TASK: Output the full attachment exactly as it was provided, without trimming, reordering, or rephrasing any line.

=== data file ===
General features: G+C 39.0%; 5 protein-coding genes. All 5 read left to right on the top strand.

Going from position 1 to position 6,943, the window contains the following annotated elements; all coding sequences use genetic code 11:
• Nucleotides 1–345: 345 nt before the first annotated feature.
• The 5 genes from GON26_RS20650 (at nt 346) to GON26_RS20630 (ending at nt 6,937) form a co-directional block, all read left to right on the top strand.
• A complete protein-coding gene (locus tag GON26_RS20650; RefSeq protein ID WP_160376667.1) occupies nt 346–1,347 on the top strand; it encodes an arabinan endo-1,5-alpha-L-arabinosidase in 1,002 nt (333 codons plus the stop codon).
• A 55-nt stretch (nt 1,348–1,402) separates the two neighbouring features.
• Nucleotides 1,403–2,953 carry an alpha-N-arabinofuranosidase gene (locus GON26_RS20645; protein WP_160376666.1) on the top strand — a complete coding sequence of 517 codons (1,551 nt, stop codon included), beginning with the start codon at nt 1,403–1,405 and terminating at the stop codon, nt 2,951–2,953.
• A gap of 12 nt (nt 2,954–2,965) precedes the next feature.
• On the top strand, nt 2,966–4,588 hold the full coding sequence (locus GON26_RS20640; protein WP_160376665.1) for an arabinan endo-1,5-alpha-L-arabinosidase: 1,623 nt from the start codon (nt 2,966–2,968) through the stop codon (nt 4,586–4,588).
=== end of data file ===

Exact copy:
General features: G+C 39.0%; 5 protein-coding genes. All 5 read left to right on the top strand.

Going from position 1 to position 6,943, the window contains the following annotated elements; all coding sequences use genetic code 11:
• Nucleotides 1–345: 345 nt before the first annotated feature.
• The 5 genes from GON26_RS20650 (at nt 346) to GON26_RS20630 (ending at nt 6,937) form a co-directional block, all read left to right on the top strand.
• A complete protein-coding gene (locus tag GON26_RS20650; RefSeq protein ID WP_160376667.1) occupies nt 346–1,347 on the top strand; it encodes an arabinan endo-1,5-alpha-L-arabinosidase in 1,002 nt (333 codons plus the stop codon).
• A 55-nt stretch (nt 1,348–1,402) separates the two neighbouring features.
• Nucleotides 1,403–2,953 carry an alpha-N-arabinofuranosidase gene (locus GON26_RS20645; protein WP_160376666.1) on the top strand — a complete coding sequence of 517 codons (1,551 nt, stop codon included), beginning with the start codon at nt 1,403–1,405 and terminating at the stop codon, nt 2,951–2,953.
• A gap of 12 nt (nt 2,954–2,965) precedes the next feature.
• On the top strand, nt 2,966–4,588 hold the full coding sequence (locus GON26_RS20640; protein WP_160376665.1) for an arabinan endo-1,5-alpha-L-arabinosidase: 1,623 nt from the start codon (nt 2,966–2,968) through the stop codon (nt 4,586–4,588).